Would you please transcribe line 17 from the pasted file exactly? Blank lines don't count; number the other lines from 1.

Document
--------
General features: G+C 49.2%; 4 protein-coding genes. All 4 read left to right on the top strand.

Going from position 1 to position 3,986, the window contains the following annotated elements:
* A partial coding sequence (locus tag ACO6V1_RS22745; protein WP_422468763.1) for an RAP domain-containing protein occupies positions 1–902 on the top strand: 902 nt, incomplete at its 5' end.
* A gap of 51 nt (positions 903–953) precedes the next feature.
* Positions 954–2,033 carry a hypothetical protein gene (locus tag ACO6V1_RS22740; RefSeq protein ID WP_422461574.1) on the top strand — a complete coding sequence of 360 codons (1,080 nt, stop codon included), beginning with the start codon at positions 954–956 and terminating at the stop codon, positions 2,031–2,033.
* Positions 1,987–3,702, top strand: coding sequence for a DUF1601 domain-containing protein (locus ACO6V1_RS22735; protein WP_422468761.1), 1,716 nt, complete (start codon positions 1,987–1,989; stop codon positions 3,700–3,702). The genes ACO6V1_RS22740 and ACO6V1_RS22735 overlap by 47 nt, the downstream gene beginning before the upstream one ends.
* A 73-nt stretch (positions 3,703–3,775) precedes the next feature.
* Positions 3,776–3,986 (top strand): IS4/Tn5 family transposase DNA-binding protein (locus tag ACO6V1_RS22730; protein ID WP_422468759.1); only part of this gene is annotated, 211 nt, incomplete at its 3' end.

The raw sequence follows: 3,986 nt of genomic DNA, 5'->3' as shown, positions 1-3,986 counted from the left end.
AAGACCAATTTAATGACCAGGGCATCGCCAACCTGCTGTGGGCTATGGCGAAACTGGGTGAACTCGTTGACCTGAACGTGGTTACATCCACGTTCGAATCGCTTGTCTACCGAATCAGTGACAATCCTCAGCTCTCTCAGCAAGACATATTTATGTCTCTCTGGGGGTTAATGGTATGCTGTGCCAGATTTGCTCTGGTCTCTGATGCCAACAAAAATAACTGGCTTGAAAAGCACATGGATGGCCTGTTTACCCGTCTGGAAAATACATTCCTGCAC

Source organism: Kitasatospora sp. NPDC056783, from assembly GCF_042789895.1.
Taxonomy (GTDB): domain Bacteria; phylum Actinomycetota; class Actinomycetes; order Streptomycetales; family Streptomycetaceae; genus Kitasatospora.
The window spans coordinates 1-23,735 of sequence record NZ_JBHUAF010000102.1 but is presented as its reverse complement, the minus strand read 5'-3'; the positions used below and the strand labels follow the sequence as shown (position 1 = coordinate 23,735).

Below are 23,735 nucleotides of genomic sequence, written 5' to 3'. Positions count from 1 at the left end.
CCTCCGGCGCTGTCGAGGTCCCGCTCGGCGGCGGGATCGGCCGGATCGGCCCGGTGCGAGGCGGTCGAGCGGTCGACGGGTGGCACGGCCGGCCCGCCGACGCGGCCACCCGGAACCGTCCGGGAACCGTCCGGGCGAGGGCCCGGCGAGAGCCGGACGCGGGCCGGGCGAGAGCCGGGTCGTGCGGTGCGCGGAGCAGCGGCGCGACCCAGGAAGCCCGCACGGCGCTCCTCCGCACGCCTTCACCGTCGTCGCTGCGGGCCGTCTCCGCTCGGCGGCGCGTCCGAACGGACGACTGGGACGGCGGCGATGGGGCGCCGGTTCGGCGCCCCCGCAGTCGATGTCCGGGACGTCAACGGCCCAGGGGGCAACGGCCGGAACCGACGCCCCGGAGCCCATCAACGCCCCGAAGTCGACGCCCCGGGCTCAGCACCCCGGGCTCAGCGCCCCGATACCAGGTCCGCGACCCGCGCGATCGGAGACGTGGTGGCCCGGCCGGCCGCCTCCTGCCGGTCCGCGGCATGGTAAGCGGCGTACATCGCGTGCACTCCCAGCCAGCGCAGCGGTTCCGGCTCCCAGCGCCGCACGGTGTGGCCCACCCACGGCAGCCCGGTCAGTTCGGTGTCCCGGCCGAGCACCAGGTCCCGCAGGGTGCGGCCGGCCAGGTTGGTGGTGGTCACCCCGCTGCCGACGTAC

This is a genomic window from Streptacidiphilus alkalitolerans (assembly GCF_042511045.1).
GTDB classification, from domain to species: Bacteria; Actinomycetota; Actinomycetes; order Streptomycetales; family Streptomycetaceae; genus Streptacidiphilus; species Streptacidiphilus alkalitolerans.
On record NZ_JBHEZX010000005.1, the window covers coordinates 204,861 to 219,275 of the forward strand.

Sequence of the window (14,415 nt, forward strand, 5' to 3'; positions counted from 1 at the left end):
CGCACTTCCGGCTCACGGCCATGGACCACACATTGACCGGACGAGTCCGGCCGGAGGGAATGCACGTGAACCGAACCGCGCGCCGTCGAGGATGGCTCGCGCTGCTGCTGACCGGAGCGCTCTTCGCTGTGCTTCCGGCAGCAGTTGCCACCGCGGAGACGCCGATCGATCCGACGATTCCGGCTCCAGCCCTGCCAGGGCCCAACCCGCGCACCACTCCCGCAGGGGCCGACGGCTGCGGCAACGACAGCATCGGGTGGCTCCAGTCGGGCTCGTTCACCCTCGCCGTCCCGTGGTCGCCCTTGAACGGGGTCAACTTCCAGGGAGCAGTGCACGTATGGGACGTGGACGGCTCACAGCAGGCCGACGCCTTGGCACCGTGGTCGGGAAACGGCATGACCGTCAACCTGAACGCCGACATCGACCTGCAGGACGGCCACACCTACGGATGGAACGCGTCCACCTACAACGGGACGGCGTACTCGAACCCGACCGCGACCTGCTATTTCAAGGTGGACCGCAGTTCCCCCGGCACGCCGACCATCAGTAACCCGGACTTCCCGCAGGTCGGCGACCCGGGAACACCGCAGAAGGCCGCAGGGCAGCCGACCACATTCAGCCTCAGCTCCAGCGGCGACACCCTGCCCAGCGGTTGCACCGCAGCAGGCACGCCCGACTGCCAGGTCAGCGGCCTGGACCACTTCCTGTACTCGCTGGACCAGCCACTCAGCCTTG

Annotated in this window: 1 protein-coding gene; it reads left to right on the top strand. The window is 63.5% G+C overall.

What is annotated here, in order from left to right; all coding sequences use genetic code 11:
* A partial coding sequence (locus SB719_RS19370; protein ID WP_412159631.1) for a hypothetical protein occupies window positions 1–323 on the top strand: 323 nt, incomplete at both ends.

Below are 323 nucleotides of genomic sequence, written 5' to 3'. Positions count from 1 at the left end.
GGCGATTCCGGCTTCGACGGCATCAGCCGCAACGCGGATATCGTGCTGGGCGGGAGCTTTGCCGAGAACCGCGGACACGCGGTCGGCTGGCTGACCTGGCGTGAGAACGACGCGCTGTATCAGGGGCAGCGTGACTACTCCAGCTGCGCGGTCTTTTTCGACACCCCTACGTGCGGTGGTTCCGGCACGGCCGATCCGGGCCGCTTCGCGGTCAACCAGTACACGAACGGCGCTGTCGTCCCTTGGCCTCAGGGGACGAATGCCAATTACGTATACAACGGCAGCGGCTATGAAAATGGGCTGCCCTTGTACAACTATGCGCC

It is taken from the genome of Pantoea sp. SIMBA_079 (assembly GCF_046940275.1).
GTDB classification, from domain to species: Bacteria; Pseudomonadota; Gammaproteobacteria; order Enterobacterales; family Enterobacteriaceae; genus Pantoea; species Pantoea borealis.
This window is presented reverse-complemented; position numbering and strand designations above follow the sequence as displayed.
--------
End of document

GTDB classification, from domain to species: Bacteria; Actinomycetota; Actinomycetes; order Streptomycetales; family Streptomycetaceae; genus Streptacidiphilus; species Streptacidiphilus alkalitolerans.